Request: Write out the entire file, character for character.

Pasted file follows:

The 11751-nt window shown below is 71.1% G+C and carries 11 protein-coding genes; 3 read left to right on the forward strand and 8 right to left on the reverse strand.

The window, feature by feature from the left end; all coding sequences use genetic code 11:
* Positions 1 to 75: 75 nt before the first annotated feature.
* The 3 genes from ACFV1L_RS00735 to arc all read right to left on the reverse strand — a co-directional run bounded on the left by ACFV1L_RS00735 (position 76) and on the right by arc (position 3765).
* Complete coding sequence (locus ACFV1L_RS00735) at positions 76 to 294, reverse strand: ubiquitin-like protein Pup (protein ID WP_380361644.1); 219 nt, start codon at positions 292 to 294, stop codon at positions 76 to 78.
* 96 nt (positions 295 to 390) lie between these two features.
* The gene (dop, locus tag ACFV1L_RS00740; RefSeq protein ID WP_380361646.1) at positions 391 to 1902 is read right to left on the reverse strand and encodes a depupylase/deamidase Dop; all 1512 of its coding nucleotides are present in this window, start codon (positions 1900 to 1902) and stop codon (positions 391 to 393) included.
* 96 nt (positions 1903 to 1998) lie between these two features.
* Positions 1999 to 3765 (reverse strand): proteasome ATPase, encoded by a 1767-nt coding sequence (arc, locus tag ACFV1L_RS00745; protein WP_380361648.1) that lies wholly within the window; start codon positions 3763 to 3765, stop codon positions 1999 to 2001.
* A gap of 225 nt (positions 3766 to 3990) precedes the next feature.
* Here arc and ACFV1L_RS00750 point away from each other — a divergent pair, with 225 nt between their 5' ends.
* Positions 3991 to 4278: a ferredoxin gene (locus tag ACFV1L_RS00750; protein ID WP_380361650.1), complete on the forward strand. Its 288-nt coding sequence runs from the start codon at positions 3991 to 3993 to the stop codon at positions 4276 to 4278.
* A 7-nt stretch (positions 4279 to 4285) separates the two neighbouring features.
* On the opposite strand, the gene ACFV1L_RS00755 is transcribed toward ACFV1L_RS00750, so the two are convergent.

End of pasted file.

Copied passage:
The 11751-nt window shown below is 71.1% G+C and carries 11 protein-coding genes; 3 read left to right on the forward strand and 8 right to left on the reverse strand.

The window, feature by feature from the left end; all coding sequences use genetic code 11:
* Positions 1 to 75: 75 nt before the first annotated feature.
* The 3 genes from ACFV1L_RS00735 to arc all read right to left on the reverse strand — a co-directional run bounded on the left by ACFV1L_RS00735 (position 76) and on the right by arc (position 3765).
* Complete coding sequence (locus ACFV1L_RS00735) at positions 76 to 294, reverse strand: ubiquitin-like protein Pup (protein ID WP_380361644.1); 219 nt, start codon at positions 292 to 294, stop codon at positions 76 to 78.
* 96 nt (positions 295 to 390) lie between these two features.
* The gene (dop, locus tag ACFV1L_RS00740; RefSeq protein ID WP_380361646.1) at positions 391 to 1902 is read right to left on the reverse strand and encodes a depupylase/deamidase Dop; all 1512 of its coding nucleotides are present in this window, start codon (positions 1900 to 1902) and stop codon (positions 391 to 393) included.
* 96 nt (positions 1903 to 1998) lie between these two features.
* Positions 1999 to 3765 (reverse strand): proteasome ATPase, encoded by a 1767-nt coding sequence (arc, locus tag ACFV1L_RS00745; protein WP_380361648.1) that lies wholly within the window; start codon positions 3763 to 3765, stop codon positions 1999 to 2001.
* A gap of 225 nt (positions 3766 to 3990) precedes the next feature.
* Here arc and ACFV1L_RS00750 point away from each other — a divergent pair, with 225 nt between their 5' ends.
* Positions 3991 to 4278: a ferredoxin gene (locus tag ACFV1L_RS00750; protein ID WP_380361650.1), complete on the forward strand. Its 288-nt coding sequence runs from the start codon at positions 3991 to 3993 to the stop codon at positions 4276 to 4278.
* A 7-nt stretch (positions 4279 to 4285) separates the two neighbouring features.
* On the opposite strand, the gene ACFV1L_RS00755 is transcribed toward ACFV1L_RS00750, so the two are convergent.